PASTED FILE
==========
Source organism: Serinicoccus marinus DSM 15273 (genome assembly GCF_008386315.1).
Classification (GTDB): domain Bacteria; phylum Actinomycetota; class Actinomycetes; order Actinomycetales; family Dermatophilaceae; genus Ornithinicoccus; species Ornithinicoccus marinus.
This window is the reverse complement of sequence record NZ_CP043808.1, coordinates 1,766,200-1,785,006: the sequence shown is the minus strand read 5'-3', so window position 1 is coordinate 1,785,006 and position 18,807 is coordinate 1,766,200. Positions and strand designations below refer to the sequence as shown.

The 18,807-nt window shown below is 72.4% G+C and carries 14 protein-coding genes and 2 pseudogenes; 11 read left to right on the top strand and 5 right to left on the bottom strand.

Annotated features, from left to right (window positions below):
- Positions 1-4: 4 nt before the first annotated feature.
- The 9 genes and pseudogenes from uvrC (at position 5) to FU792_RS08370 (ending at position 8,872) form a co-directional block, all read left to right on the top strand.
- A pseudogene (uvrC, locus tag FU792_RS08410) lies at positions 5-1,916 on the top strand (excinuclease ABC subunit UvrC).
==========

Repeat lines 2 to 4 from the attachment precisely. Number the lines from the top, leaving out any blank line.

Classification (GTDB): domain Bacteria; phylum Actinomycetota; class Actinomycetes; order Actinomycetales; family Dermatophilaceae; genus Ornithinicoccus; species Ornithinicoccus marinus.
This window is the reverse complement of sequence record NZ_CP043808.1, coordinates 1,766,200-1,785,006: the sequence shown is the minus strand read 5'-3', so window position 1 is coordinate 1,785,006 and position 18,807 is coordinate 1,766,200. Positions and strand designations below refer to the sequence as shown.

The 18,807-nt window shown below is 72.4% G+C and carries 14 protein-coding genes and 2 pseudogenes; 11 read left to right on the top strand and 5 right to left on the bottom strand.